Thursday, February 4, 2010

Lesson planning and Differentiation

There are a lot of accommodations that a teacher must take into consideration when lesson planning. My mentor teacher has a diverse group of eighth graders, many having Individualized Education Plans (IEPs) and Student Assistant Plans (SATs). Although these accommodations can seem overwhelming, my mentor teacher meets the needs of these students.

I have had experience tutoring many of her students with exceptionalities. One student in particular, is at the fourth-grade level. He needs assistance from his table partner and is given modified tests. Recently, I had the privilege of giving him an oral exam, while my mentor teacher monitored the other students taking the exam. He needed a lot of assistance with understanding what was being asked of him in each fill-in-the-blank question, but once he knew what the question was asking him, he knew most of the answers to these questions. He is a hard worker and pays attention in class, but he definitely needs to be given exams in this manner in order for him to successfully and correctly complete his exams.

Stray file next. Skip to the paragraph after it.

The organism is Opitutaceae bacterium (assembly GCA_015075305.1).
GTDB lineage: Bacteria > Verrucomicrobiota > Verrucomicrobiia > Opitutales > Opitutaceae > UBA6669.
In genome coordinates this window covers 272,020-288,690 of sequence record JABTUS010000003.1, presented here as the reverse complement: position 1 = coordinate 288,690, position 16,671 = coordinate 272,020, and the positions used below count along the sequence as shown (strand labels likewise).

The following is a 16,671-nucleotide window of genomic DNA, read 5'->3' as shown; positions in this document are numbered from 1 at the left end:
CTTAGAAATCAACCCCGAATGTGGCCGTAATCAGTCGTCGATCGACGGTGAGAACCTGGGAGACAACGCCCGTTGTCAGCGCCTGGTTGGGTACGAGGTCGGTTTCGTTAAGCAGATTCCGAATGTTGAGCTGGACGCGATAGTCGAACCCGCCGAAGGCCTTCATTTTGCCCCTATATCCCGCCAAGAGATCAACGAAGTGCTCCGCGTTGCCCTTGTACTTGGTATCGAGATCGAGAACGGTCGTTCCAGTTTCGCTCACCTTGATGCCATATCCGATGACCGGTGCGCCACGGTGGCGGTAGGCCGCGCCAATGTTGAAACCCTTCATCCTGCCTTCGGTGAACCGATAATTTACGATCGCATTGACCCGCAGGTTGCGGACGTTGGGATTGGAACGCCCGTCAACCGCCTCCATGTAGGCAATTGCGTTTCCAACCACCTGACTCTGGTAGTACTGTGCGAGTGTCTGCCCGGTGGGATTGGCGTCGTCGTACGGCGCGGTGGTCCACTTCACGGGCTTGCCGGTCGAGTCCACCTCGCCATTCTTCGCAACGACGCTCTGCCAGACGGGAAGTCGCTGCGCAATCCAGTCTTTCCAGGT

After spending this past and current semester at Suncrest Middle, I have seen why it is necessary to plan for and make accommodations for students and how those accommodations are made possible with the collaboration of other teachers and pre-service teachers. Because it is plausible to believe that others are not always available to help, the teacher must, at times, attempt to meet the needs of these diverse students on her own. So I pose this question:
Is it possible for a teacher, without the collaboration of others, to meet the needs of diverse learners?